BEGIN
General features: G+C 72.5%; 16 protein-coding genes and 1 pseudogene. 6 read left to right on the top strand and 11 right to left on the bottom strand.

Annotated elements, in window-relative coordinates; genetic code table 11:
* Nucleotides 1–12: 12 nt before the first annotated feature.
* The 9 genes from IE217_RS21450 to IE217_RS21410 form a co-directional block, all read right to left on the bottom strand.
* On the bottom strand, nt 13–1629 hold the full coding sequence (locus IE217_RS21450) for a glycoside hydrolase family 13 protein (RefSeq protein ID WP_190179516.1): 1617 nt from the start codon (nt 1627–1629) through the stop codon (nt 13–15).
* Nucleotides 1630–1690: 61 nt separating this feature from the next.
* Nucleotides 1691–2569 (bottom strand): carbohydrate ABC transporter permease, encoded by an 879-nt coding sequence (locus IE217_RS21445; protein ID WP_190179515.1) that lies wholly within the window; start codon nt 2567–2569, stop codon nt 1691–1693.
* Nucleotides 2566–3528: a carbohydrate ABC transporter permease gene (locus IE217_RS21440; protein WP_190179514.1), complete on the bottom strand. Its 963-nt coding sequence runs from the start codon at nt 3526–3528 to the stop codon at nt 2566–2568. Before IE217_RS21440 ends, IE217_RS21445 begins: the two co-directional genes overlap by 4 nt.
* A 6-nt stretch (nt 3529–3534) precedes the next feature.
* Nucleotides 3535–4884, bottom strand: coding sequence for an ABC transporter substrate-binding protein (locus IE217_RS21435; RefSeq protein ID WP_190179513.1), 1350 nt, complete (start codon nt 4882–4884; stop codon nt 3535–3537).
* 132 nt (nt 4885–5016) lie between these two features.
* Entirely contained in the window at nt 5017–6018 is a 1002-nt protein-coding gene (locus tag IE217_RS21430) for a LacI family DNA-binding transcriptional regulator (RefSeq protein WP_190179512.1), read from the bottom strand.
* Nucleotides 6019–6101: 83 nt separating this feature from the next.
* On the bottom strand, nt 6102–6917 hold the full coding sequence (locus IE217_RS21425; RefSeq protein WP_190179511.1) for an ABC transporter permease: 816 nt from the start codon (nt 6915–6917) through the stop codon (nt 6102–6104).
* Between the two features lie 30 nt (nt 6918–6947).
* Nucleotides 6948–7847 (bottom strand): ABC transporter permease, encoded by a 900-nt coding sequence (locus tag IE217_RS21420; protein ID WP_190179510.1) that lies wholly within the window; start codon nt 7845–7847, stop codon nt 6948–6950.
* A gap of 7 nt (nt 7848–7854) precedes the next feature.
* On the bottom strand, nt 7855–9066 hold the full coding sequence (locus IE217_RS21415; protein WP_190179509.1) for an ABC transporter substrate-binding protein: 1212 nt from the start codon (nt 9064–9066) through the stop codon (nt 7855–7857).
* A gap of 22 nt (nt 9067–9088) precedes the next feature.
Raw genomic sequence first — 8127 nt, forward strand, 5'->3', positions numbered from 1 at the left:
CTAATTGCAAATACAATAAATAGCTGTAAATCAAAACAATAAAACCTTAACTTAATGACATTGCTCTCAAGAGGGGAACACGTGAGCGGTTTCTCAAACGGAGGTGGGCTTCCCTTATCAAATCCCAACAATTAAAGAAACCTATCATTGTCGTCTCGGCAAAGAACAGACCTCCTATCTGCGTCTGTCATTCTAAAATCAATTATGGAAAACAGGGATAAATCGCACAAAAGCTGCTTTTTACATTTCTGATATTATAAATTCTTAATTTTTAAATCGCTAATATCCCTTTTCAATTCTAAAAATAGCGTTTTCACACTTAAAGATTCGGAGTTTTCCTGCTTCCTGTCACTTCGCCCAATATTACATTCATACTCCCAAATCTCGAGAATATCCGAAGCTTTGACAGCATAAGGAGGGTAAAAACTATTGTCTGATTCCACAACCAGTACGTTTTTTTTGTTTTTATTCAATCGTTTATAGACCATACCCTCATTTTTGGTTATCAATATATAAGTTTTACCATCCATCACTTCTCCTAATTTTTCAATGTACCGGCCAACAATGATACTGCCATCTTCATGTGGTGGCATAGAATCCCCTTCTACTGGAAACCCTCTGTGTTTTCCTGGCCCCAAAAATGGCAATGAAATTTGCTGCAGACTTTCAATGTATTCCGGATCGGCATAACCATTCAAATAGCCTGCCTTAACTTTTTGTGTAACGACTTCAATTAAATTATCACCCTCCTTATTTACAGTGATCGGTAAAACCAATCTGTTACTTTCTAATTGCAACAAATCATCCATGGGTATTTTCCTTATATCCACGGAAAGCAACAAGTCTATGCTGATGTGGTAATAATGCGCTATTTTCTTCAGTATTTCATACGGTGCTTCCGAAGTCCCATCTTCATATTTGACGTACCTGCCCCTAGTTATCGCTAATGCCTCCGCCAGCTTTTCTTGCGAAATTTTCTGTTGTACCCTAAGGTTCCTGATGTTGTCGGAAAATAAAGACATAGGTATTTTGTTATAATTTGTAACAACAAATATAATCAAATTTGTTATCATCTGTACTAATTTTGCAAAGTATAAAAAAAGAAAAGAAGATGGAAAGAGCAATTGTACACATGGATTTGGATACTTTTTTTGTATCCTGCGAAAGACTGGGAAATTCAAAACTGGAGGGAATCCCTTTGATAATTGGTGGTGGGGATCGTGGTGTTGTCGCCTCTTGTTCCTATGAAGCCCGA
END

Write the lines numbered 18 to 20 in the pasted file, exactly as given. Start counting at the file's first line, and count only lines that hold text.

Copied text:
* On the bottom strand, nt 7855–9066 hold the full coding sequence (locus IE217_RS21415; protein WP_190179509.1) for an ABC transporter substrate-binding protein: 1212 nt from the start codon (nt 9064–9066) through the stop codon (nt 7855–7857).
* A gap of 22 nt (nt 9067–9088) precedes the next feature.
Raw genomic sequence first — 8127 nt, forward strand, 5'->3', positions numbered from 1 at the left: